In the average household, water use doubles in the summer, primarily due to landscape irrigation. But, conserving water does not have to mean a dry, grown landscape.

Some Myths about Drought-Resistant Landscaping

  1. Drought-tolerant landscaping isn't colorful.  In truth, many drought-tolerant plants are prolific bloomers. In addition, by carefully choosing foliage colors and textures for contrast, you can bring color interest to the garden year-round.

  2. Drought-tolerant landscaping doesn't require any water at all.  Even drought-resistant plants require some initial watering to become established. However, once they are established, drought-resistant plants will get by on considerably less water than typical landscaping.

How to Conserve
In the garden, try these water-conserving techniques:

  • Use a variety of attractive low-water-using plants.
  • Use a drip irrigation system to apply water slowly, reducing run-off and promoting deep rooting.
  • Lay mulch, which can be made from readily available wood chips or leaf mold, act as a blanket to keep in moisture, and help prevent erosion, soil compression, and weeds.
  • Preserve existing trees. Established plants are often adapted to low water conditions. Porous paving materials such as brick, decomposed granite, or gravel used in patios and walk-ways help keep water in the garden rather than in the gutter.
  • Set automatic timing devices, which allow efficient watering on a schedule suited to each area of the landscape.

More Ways to Save Water in Your Garden

  1. Add compost to your soil to improve its water-holding capacity.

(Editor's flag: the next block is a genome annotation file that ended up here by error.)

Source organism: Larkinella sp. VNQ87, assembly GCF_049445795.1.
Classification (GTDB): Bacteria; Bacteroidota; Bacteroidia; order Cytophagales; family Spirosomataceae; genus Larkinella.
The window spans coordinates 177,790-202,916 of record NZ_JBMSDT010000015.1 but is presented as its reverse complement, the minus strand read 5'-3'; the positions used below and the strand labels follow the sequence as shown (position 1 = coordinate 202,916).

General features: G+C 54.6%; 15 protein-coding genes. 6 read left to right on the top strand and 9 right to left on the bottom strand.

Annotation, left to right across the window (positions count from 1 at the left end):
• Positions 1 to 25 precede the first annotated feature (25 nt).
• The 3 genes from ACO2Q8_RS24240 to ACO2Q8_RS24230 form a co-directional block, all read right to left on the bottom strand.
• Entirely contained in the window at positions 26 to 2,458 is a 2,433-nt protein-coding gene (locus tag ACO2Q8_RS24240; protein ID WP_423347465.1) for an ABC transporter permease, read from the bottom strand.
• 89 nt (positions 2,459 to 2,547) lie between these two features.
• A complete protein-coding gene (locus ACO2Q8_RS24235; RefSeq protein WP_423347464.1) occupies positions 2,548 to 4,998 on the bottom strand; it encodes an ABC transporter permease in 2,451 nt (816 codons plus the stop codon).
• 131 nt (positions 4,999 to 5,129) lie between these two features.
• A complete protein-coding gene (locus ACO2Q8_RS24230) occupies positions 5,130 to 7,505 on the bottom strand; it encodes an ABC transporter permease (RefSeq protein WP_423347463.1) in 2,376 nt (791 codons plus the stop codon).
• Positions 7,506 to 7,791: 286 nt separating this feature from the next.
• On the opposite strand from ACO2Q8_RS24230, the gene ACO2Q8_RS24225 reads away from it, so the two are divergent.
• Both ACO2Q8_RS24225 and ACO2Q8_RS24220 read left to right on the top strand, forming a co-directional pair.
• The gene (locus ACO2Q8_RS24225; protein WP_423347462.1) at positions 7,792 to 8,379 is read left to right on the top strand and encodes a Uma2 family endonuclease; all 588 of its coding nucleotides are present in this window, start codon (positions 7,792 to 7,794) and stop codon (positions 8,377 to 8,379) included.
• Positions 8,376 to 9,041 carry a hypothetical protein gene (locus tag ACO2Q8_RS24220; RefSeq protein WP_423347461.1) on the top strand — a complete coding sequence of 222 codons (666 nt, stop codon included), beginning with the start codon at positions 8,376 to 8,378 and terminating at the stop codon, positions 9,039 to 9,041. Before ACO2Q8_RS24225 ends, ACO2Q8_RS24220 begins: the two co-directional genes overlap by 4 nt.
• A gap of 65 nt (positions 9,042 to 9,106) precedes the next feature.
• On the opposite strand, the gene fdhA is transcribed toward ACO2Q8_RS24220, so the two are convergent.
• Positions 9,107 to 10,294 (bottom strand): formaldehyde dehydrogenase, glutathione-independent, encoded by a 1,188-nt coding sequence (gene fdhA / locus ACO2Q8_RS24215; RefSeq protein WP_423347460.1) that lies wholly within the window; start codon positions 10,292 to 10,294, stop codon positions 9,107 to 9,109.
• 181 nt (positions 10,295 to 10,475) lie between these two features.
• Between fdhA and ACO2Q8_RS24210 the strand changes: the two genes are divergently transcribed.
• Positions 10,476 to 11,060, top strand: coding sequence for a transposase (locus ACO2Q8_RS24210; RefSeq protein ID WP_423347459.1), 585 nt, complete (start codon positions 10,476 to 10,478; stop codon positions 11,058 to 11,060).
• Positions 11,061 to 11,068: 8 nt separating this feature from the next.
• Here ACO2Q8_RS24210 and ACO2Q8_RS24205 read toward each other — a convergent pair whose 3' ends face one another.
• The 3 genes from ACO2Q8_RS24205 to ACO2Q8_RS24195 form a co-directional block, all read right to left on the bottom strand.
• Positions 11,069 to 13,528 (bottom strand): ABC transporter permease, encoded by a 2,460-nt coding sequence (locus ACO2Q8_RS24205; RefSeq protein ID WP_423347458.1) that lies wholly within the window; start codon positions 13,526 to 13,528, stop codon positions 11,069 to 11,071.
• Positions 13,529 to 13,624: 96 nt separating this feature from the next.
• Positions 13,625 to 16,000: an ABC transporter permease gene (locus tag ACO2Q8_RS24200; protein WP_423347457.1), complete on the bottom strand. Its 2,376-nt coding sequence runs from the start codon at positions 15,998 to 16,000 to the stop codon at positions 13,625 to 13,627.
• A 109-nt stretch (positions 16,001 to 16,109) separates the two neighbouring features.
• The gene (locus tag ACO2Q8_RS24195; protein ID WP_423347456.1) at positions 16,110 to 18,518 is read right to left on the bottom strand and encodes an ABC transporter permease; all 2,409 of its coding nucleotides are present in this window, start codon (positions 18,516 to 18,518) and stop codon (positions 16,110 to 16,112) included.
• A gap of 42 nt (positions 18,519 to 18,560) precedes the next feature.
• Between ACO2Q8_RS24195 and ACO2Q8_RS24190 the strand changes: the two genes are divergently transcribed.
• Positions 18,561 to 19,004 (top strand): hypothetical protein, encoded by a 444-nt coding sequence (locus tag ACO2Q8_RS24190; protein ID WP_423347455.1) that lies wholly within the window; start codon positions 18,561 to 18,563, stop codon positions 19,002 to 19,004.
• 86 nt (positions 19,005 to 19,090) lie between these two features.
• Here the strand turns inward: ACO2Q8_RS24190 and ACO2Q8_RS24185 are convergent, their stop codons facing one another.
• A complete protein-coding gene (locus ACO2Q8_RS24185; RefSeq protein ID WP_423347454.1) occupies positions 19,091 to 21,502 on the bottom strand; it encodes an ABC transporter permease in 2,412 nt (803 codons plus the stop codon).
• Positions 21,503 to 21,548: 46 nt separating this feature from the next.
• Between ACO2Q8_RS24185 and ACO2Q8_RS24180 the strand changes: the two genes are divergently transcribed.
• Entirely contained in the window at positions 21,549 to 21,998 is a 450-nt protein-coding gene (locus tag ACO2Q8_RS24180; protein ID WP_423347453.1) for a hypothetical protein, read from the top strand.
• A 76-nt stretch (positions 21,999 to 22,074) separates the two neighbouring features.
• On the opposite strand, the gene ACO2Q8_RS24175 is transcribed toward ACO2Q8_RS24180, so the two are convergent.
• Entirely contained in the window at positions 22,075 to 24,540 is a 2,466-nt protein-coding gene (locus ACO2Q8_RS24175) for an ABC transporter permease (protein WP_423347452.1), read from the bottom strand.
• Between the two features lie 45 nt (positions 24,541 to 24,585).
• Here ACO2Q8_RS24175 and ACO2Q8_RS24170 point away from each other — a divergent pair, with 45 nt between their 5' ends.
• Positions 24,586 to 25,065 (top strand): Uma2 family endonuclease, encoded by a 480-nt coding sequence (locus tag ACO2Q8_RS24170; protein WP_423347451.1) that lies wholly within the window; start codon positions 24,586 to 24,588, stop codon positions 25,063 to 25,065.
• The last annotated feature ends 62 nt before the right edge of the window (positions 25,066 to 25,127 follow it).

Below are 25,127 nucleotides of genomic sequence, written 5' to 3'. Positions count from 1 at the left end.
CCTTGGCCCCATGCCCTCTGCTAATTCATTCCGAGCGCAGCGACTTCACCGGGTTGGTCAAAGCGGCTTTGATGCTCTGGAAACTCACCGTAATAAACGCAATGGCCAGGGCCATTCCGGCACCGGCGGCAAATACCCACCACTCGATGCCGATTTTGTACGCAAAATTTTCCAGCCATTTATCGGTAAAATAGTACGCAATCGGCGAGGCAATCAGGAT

2. Check for and repair leaky hose connections and sprinkler valves. Small leaks can be very wasteful.
  3. Ask your nursery person about low-water-using turf, and raise your lawnmower cutting height. Longer grass blades help shade each other and cut down on evaporation.
  4. Don't over-water – water only when the soil is dry.
  5. Water trees and shrubs – which have deep root systems – longer and less frequently than shallow-rooted plants, which require smaller amounts of water or more often.
  6. When planting, remember that smaller-size container plants require less water to become established.

Use Recycled Water to Save Even More Water in Your Garden

Waste water may be the simplest way to stretch your water budget during the hot summer months. Gray water, which is recycled shower, bath, and laundry water, can be used to keep thirsty plants alive, but some precautions should be followed. Because gray water has not been disinfected, it could be contaminated. A careful, common-sense approach to the use of gray water, however, can virtually eliminate any potential hazard.

The following precautions are recommended:

  1. Never use gray water for direct consumption.
  2. Gray water should not be used directly on anything that may be eaten.
  3. Gray water should not be sprayed, allowed to puddle, or run off property.
  4. Use only water from clothes washing, bathing, or the bathroom sink. Do not use water that has come in contact with soiled diapers, meat or poultry, or anyone with an infectious disease.